The endangered fish of the Okavango
Authorities from Namibia and Botswana see warning signs for the fish populations of the region’s largest river, the Okavango. Unregulated fishing activities in neighboring Angola threaten the regional fish population.
After the end of the civil war in Angola people started fishing in the Okavango to feed their communities and earn a living. The problem for the neighboring countries recently is that there are no fishing regulations in Angola at all. So far, Angolan authorities did not introduce any legal framework which could deal with the increasing pressure on the natural resources of the river.
According to AllAfrica, Namibian authorities from the Ministry of Fisheries took action in 2003 and started enforcing fishing laws at least on the Namibian side. According to these regulations the practices of dragnetting is not allowed. By dragnetting, local fishermen fish in the river without any selection, which is particularly devastating to breeding grounds for most of the species.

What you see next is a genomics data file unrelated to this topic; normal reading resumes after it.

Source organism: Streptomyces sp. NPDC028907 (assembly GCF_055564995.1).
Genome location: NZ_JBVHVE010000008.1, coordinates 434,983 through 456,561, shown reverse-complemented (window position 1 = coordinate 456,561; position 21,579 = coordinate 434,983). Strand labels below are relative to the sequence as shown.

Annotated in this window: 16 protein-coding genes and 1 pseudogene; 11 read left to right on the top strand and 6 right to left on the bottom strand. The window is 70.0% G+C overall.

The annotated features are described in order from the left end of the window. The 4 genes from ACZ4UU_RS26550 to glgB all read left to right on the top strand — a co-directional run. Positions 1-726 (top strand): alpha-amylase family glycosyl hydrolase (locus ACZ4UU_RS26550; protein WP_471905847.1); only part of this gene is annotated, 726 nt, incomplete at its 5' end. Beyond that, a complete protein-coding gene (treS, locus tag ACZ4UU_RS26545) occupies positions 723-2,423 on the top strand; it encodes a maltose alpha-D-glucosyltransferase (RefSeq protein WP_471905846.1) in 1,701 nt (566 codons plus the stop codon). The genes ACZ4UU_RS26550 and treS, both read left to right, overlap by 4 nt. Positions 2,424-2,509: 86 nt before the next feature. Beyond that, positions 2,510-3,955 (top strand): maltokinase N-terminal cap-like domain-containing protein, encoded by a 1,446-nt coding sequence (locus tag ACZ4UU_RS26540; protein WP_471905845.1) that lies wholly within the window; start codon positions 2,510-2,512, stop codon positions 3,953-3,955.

Christopher Brooks of the Southern Africa Regional Environmental Programme (Sarep) states:
In Angola there is no inland fishing legislation, which means no regulations on mesh sizes, no fishing permits are required, and all this leads to overfishing and the depletion of natural resources.”
While such regulations can be used in the Namibian waters only, fishermen fishing with dragnets often evade the Namibian laws. With that illegal fishing activities move from regulated Namibian river sites to unregulated Angolan neighboring sites. This makes fishing patrols of the authorities in Namibia a difficult undertaking.
The increasing pressure on fish populations in the Okavango River and the lack of legal regulations and patrolling authorities could lead to a distinction of several species in the long-term. For the sake of sustainability and stock regulations, Angola needs to join hands with its two neighboring countries in order to secure sufficient natural resources for the respective populations in the future.